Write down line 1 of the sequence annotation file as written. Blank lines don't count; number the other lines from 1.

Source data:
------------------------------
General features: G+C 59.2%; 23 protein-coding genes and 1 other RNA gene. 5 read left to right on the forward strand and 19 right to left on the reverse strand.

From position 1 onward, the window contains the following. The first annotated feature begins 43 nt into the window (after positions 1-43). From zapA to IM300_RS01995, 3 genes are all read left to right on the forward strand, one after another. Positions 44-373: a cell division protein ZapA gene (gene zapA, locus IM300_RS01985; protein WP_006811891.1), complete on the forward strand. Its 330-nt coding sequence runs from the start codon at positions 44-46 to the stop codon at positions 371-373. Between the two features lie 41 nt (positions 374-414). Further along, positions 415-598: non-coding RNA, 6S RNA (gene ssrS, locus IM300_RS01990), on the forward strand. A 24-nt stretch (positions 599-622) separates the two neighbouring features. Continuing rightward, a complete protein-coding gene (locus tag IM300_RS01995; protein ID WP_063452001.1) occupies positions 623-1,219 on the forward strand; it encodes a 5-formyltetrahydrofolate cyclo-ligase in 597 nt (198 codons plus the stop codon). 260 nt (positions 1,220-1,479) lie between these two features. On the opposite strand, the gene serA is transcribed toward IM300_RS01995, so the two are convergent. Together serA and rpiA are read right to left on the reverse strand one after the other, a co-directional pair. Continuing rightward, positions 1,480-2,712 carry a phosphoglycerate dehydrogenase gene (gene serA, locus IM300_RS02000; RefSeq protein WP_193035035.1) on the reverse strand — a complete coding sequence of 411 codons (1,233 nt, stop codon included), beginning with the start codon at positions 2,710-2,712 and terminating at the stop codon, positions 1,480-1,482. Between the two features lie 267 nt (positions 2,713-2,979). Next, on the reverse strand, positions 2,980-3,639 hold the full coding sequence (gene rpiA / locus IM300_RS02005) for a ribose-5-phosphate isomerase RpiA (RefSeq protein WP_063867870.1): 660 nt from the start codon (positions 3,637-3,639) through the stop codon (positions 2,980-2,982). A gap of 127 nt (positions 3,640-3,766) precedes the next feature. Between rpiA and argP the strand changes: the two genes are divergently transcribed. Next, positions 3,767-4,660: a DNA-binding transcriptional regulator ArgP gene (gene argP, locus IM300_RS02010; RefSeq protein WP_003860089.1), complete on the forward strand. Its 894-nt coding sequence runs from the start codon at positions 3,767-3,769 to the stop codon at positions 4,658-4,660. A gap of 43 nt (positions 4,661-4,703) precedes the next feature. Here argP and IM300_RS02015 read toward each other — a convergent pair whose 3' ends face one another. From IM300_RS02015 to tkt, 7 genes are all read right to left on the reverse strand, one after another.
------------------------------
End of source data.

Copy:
General features: G+C 59.2%; 23 protein-coding genes and 1 other RNA gene. 5 read left to right on the forward strand and 19 right to left on the reverse strand.